Thursday, 4 August 2016

Testimonial to John MacKenzie's character

Dear Parole Board Panel,

I am writing to you with whole-hearted support for the parole of John MacKenzie. I am very familiar with the nature of his crime, and of the radically-positive changes he has made of himself during his forty years of incarceration. I must be honest that I am very nervous as I write this letter because never before have I had to write a letter that means so much to a person’s life, and never before have I had to write a letter that has to convey something that I believe so much in. Please bear with me in the length of this letter, as each paragraph should serve to explain the copious reasons why I believe John MacKenzie should be released on parole.

I met John MacKenzie through the Pre-Release Center at Green Haven Correctional Facility. I was a student intern under the auspices of Vassar College from 1997 until my graduation in May of 1999. I chose to participate in this field work experience as an extreme challenge to myself, and I joined the Victims Awareness Program (VAP) which was led by Mr. MacKenzie for the very same reason. My brother David was murdered during the course of a robbery in 1991. I came to Green Haven because of a nagging curiosity to see what “those people” were like, something that had bothered me since my brother’s murderer was sent to prison. This program which John had the unfailing persistence, commitment and passion to conceive of, create and maintain is certainly the most special gift I as a survivor could have been blessed with. It is without a doubt because of John’s honesty, genuine remorse and advocacy on behalf of survivors that I have been able to develop an inner peace about what happened to my family nine years ago.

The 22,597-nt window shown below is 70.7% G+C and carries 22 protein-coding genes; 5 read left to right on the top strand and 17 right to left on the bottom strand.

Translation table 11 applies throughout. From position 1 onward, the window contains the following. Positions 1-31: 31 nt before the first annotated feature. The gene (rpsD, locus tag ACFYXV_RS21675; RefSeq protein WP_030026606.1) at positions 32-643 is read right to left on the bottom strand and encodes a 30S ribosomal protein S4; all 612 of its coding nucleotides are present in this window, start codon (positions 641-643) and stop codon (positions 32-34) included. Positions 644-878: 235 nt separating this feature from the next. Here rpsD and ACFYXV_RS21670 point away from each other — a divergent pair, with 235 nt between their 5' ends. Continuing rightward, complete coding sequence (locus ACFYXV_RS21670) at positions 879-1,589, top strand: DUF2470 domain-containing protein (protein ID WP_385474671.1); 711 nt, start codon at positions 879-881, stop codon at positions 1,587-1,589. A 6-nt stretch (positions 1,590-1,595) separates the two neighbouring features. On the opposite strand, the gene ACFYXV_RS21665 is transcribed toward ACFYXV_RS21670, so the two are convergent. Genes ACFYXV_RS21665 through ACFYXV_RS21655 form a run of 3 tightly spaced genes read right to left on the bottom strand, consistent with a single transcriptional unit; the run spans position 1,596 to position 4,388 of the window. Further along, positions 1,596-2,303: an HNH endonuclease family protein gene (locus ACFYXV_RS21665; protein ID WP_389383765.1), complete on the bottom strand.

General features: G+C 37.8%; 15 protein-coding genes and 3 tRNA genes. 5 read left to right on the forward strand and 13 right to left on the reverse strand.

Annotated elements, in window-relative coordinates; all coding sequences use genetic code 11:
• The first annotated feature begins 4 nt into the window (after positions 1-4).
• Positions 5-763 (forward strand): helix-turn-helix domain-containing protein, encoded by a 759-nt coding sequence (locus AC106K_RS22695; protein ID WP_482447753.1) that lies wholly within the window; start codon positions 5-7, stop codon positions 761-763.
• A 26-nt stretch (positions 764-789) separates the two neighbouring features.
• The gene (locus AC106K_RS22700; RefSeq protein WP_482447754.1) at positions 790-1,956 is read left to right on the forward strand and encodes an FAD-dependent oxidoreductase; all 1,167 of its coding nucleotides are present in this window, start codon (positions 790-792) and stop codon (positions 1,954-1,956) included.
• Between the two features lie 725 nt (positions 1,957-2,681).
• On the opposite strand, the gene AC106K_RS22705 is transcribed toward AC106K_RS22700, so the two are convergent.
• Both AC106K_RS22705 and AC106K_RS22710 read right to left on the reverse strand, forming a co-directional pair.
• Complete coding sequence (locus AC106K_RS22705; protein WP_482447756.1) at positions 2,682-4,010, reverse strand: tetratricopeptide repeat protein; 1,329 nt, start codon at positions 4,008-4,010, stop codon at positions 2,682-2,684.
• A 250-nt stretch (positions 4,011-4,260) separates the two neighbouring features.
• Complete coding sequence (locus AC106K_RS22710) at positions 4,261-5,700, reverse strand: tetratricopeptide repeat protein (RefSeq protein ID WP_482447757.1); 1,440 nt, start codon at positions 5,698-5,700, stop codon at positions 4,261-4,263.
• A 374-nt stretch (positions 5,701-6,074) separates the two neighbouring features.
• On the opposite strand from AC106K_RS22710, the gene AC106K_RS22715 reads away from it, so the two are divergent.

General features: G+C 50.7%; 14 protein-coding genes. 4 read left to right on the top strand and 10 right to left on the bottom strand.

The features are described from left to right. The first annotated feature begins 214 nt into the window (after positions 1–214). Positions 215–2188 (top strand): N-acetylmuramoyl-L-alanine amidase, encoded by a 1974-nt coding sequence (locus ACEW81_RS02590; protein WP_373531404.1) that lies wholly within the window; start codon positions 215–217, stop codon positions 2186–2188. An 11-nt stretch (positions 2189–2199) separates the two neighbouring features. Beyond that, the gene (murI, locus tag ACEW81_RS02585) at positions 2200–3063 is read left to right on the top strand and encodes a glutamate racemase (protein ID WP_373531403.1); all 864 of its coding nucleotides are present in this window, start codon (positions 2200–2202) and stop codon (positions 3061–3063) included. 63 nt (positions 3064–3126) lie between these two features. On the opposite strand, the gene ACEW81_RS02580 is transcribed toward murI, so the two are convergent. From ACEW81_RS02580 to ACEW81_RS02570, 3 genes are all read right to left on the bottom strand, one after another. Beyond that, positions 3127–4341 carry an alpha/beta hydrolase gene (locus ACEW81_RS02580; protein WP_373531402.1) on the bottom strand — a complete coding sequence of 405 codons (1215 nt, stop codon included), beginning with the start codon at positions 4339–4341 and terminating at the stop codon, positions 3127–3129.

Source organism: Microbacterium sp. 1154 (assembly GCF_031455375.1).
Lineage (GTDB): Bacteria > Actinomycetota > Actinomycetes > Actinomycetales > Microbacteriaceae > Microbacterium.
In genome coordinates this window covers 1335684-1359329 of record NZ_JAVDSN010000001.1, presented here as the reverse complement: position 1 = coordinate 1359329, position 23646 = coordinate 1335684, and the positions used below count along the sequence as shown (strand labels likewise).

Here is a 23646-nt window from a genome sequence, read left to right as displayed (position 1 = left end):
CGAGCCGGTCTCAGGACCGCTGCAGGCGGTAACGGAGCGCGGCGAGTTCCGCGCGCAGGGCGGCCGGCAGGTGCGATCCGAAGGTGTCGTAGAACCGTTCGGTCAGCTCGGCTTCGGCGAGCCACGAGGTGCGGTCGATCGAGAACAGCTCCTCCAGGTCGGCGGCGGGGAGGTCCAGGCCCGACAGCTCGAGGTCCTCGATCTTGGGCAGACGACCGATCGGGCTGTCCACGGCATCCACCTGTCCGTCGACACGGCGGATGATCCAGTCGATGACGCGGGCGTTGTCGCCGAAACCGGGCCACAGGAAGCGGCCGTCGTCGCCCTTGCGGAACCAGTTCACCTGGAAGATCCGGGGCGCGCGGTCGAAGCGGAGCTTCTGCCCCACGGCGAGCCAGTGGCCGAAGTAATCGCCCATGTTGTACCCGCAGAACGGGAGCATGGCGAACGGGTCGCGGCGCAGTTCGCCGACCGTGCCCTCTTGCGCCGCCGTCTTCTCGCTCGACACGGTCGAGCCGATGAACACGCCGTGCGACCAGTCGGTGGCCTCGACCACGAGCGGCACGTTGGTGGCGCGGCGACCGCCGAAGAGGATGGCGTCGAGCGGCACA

My most memorable experience with John which I’d like to share, is also one of my first and most intense. This man that you will see before you had not shed a tear in too many years to count, seeing it perhaps as a sign of vulnerability. I saw this man unsuccessfully fight back tears in front of an entire group of inmates, interns and professionals, after listening to my mother (a guest speaker) describe what it was like for her to lose her son to murder. What an experience this was for me, to watch my mother and John have a very similar emotional reaction to her story, passing the box of tissues to each other. A skeptic may scoff at this display of raw emotion from an institutionalized criminal, but I can tell you that those tears, the pain and blurry redness in his eyes, the embarrassed apologies he gave to the other inmates for letting his emotions get the best of him, for letting his vulnerability be exposed, that could only have been a message straight from his heart that John MacKenzie was a changed man from the youngster who had entered the correctional system twenty-three years earlier. It was a profound connection that we made that day, between survivor and perpetrator, sharing the pain of a single crime, and it is one that will always remain with everyone who was in the session that night.